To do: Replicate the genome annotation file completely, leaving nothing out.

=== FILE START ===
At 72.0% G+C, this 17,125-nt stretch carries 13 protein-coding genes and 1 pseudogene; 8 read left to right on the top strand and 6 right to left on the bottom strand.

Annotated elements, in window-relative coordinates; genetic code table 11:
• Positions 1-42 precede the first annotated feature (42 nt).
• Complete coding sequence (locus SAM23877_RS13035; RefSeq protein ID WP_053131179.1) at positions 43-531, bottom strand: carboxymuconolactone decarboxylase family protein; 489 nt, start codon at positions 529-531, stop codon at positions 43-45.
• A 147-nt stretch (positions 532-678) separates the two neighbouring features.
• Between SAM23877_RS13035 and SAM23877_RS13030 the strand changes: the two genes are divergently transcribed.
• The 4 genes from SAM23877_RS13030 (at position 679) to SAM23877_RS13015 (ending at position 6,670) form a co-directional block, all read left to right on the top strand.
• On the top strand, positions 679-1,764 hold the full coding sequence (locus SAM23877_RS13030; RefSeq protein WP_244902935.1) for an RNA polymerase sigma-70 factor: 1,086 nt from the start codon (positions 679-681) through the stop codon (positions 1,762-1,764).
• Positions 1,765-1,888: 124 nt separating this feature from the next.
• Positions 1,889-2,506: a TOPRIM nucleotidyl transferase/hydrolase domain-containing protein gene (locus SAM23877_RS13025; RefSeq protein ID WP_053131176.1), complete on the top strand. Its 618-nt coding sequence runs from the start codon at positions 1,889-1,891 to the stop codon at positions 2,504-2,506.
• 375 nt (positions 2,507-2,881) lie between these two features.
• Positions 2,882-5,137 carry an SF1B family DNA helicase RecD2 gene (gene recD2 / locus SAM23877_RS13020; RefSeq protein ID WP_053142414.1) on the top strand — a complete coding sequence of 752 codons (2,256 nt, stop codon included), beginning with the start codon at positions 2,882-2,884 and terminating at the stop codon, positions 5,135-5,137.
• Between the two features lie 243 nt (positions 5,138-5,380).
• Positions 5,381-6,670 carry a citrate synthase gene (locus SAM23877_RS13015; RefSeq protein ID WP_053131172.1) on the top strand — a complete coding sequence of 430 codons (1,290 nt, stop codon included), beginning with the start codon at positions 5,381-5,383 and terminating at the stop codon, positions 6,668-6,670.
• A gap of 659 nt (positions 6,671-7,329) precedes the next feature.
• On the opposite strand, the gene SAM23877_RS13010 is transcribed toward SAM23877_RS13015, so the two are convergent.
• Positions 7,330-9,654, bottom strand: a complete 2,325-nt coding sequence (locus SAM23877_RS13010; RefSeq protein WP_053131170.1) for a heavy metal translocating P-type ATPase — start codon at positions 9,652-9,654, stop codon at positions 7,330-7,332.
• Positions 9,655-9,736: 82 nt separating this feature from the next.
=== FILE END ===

At 72.0% G+C, this 17,125-nt stretch carries 13 protein-coding genes and 1 pseudogene; 8 read left to right on the top strand and 6 right to left on the bottom strand.

Annotated elements, in window-relative coordinates; genetic code table 11:
• Positions 1-42 precede the first annotated feature (42 nt).
• Complete coding sequence (locus SAM23877_RS13035; RefSeq protein ID WP_053131179.1) at positions 43-531, bottom strand: carboxymuconolactone decarboxylase family protein; 489 nt, start codon at positions 529-531, stop codon at positions 43-45.
• A 147-nt stretch (positions 532-678) separates the two neighbouring features.
• Between SAM23877_RS13035 and SAM23877_RS13030 the strand changes: the two genes are divergently transcribed.
• The 4 genes from SAM23877_RS13030 (at position 679) to SAM23877_RS13015 (ending at position 6,670) form a co-directional block, all read left to right on the top strand.
• On the top strand, positions 679-1,764 hold the full coding sequence (locus SAM23877_RS13030; RefSeq protein WP_244902935.1) for an RNA polymerase sigma-70 factor: 1,086 nt from the start codon (positions 679-681) through the stop codon (positions 1,762-1,764).
• Positions 1,765-1,888: 124 nt separating this feature from the next.
• Positions 1,889-2,506: a TOPRIM nucleotidyl transferase/hydrolase domain-containing protein gene (locus SAM23877_RS13025; RefSeq protein ID WP_053131176.1), complete on the top strand. Its 618-nt coding sequence runs from the start codon at positions 1,889-1,891 to the stop codon at positions 2,504-2,506.
• 375 nt (positions 2,507-2,881) lie between these two features.
• Positions 2,882-5,137 carry an SF1B family DNA helicase RecD2 gene (gene recD2 / locus SAM23877_RS13020; RefSeq protein ID WP_053142414.1) on the top strand — a complete coding sequence of 752 codons (2,256 nt, stop codon included), beginning with the start codon at positions 2,882-2,884 and terminating at the stop codon, positions 5,135-5,137.
• Between the two features lie 243 nt (positions 5,138-5,380).
• Positions 5,381-6,670 carry a citrate synthase gene (locus SAM23877_RS13015; RefSeq protein ID WP_053131172.1) on the top strand — a complete coding sequence of 430 codons (1,290 nt, stop codon included), beginning with the start codon at positions 5,381-5,383 and terminating at the stop codon, positions 6,668-6,670.
• A gap of 659 nt (positions 6,671-7,329) precedes the next feature.
• On the opposite strand, the gene SAM23877_RS13010 is transcribed toward SAM23877_RS13015, so the two are convergent.
• Positions 7,330-9,654, bottom strand: a complete 2,325-nt coding sequence (locus SAM23877_RS13010; RefSeq protein WP_053131170.1) for a heavy metal translocating P-type ATPase — start codon at positions 9,652-9,654, stop codon at positions 7,330-7,332.
• Positions 9,655-9,736: 82 nt separating this feature from the next.